You probably already know from personal experiences or stories from friends that North Carolina is very strict when it comes to highway safety. If you’re speeding, you run the high risk of getting caught, and those tickets are never a fee that you want to pay.
No states officially issue jail charges for speeding, but certain states still have a way to put you behind bars for driving too fast.
North Carolina is one of those states.
How does our state do it? If you go too fast, you may be given a charge of “reckless driving.” And getting a reckless driving conviction could mean jail time.
But speeding isn’t the only way to get charged with reckless driving. Let’s look at a few driving behaviors that put you at risk for reckless driving, as well as the penalties and process for getting charged with reckless driving in North Carolina.
How Reckless Driving in North Carolina Works
The state of North Carolina can charge you with reckless driving if you are driving:
- “carelessly and heedlessly in willful or wanton disregard of the rights or safety of others”
- “without due caution and circumspection and at a speed or in a manner so as to endanger or be likely to endanger any person or property”
Now, this is a pretty broad definition. It mentions driving at a high speed, but it doesn’t specify what speed can get you charged. It mentions driving “carelessly,” but what does that entail?
There are a few different behaviors that are considered “careless” or “heedless” driving in North Carolina, including:
- Running a red light
- Running through a stop sign
- Illegal passing
- Failing to yield where yielding is required
- Swerving aggressively
- Highway racing
On their own, each of theses behaviors may warrant a ticket that can be paid off without stepping in a courtroom. However, when a driver is displaying multiple careless behaviors or pairing any of these behaviors with speeding, an officer has the right to pull you over for reckless driving.
Speeding as Reckless Driving
In North Carolina, reckless driving due to speeding depends on the speed limit of the zone you’re driving in. In most areas, driving 15 miles over the speed limit is considered “reckless driving.” For example, driving 50 miles in a 35 mph zone or 70 miles in a 55 mph zone can get you charged with speeding.
The threshold decreases as the speed limit increases. So driving just 5 miles over the speed limit in a 70 mph zone can get you charged with reckless driving. And speeding over 75 miles per hour can get your license suspended immediately, even if this is your first offense.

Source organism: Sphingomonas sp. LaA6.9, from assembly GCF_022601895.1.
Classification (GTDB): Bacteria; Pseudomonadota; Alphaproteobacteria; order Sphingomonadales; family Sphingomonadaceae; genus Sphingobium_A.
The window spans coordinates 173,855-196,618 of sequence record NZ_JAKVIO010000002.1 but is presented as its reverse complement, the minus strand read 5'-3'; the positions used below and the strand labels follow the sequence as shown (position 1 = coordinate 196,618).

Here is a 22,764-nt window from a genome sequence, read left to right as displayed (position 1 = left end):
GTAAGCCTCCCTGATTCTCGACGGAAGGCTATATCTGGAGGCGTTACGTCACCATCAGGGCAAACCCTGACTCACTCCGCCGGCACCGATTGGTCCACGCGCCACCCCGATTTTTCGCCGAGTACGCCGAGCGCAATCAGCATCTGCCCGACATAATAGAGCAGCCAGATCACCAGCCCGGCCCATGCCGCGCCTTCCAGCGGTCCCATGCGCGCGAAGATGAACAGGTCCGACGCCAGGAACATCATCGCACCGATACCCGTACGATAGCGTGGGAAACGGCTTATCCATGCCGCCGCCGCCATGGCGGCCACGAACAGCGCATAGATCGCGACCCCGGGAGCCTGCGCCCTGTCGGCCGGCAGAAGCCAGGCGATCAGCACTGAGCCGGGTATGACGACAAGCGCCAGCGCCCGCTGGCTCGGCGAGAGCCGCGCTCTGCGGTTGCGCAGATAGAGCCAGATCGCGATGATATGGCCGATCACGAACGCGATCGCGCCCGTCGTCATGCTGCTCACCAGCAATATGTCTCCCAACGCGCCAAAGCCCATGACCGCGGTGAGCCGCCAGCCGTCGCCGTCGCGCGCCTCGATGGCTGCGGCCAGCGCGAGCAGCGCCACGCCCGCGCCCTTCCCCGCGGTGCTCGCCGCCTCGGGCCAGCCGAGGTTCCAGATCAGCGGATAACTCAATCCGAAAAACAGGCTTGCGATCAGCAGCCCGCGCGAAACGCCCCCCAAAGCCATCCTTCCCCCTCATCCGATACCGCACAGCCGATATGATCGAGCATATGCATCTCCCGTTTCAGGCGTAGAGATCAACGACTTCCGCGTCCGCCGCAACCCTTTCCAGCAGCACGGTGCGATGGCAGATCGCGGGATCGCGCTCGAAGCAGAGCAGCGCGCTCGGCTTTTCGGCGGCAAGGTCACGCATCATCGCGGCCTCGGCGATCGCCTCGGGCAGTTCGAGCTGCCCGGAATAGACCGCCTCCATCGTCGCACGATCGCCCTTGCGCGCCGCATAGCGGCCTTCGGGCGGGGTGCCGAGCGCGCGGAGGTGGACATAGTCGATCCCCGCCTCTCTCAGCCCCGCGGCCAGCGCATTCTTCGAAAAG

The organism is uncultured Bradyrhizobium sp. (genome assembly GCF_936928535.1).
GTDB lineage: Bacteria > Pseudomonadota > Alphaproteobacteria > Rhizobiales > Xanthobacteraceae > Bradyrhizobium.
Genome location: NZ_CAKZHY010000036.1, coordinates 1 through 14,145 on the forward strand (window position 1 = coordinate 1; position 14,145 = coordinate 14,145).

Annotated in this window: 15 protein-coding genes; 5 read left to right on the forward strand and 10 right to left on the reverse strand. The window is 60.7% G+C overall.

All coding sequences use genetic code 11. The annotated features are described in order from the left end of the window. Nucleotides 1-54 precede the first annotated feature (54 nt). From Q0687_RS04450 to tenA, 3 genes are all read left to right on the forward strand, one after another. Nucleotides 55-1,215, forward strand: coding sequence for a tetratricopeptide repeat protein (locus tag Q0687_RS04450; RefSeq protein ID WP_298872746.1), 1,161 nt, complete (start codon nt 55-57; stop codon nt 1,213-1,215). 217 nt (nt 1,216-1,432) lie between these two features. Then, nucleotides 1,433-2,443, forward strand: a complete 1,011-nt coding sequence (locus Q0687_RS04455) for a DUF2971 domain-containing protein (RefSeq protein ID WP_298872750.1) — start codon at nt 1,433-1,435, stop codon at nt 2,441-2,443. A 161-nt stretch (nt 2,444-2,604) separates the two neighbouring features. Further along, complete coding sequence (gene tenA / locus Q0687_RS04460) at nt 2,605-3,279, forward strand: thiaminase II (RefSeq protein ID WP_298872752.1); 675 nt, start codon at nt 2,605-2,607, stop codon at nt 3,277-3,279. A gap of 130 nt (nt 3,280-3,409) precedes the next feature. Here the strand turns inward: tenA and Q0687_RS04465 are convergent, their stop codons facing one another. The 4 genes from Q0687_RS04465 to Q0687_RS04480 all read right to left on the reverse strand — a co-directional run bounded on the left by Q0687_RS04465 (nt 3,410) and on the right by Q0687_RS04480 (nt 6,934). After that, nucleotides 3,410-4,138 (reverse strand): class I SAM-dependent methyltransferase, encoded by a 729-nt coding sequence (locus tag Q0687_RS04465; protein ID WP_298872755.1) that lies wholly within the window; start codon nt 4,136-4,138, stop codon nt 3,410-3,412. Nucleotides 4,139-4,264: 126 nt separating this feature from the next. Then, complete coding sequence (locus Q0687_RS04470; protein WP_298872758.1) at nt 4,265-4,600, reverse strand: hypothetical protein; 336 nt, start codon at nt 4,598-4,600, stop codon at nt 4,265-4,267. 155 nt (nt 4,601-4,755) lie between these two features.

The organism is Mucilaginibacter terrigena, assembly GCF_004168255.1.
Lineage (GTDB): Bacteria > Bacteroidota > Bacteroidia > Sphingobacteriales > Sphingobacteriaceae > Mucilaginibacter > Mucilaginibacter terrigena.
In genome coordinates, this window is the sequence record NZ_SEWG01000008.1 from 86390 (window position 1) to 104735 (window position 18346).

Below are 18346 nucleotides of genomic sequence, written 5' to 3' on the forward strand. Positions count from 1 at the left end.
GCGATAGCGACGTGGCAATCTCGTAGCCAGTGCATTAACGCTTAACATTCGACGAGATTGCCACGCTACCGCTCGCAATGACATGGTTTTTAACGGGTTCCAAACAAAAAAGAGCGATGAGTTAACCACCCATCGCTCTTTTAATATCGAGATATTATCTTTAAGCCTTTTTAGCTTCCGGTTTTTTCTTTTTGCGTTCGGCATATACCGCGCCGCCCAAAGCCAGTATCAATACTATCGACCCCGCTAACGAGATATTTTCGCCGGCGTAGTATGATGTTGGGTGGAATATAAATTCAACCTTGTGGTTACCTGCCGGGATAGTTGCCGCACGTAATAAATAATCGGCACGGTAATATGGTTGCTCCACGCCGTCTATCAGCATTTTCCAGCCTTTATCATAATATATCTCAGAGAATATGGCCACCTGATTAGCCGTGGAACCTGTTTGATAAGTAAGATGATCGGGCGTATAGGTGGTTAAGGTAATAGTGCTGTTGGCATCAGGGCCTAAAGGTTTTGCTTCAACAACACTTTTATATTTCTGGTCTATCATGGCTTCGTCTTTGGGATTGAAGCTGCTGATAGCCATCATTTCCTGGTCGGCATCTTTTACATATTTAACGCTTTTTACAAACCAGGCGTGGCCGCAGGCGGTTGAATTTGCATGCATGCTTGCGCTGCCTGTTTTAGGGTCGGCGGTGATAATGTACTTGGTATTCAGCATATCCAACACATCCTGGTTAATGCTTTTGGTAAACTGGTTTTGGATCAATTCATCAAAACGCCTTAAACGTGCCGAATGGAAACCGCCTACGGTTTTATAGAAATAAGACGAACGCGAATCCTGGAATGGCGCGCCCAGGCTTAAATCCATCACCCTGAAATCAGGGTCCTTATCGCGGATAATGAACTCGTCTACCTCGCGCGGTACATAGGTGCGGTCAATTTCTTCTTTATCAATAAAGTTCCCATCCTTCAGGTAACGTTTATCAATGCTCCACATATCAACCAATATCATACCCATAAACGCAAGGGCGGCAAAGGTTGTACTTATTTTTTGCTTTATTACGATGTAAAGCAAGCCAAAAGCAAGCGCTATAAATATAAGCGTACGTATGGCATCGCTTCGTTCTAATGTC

What Happens If I Am Charged with Reckless Driving?
Most traffic violations can be settled with a payment sent by mail. You simply pay the fine, or possibly receive a plea bargain if you go to court. These are called “waivable” offenses.
For more serious traffic violations, like driving without a license or driving under the influence of alcohol, you will have to appear in court to contest the violation. Failing to appear in court could result in fines and an issue for your arrest. It’s serious business.
Reckless driving is not a waivable offense or your average traffic violation. In the state of North Carolina, it’s a criminal charge. That’s right. You may have to appear in criminal court… for speeding.
Penalties for Reckless Driving
If you are convicted of reckless driving, the offense will show up on your criminal record. Reckless driving is classified in North Carolina as a Class 2 misdemeanor. You may face penalties including up to 60 days in jail and fines of up to $1,000. Not only can speeding land you in criminal court, it can also send you to jail.
A reckless driving conviction may also result in 4 points on your driver’s license. It is important to keep track of the amount of points on your license. If you get 12 points on your license in a three-year period, your license may be suspended for two to 12 months.
And we haven’t even mentioned the potential for your insurance rates to skyrocket.
Fighting a Reckless Driving Charge
Depending on the behaviors you displayed being pulled over for reckless driving, or the manner in which you were issued the reckless driving charge, there are many ways to fight back.
Getting charged with reckless driving is not something to ignore or take lightly. If you face a court date for a reckless driving charge, contact a North Carolina reckless driving lawyer immediately.
About the Author:
Jan Elliott Pritchett is Managing Partner at the Law Firm of Schlosser & Pritchett and one of North Carolina’s top rated criminal defense attorneys. With a practice dedicated 100% to litigation, Mr. Pritchett protects the legal rights of clients who have been charged in federal and state criminal matters, as well as DUI/DWi, motor vehicle accidents, personal injury, and traffic violations. In practice since 1995, Mr. Pritchett has earned a reputation as a highly talented and fearless lawyer, being listed among the state’s “Legal Elite” and recognized as one of the Top 100 DWI Lawyers in North Carolina by the National Advocacy of DUI Defense. He currently serves as the Co-Chairman of the North Carolina State Board of Legal Specialization, Criminal Law Specialty, and Vice-Chairman of the North Carolina Bar Association, Criminal Justice Section.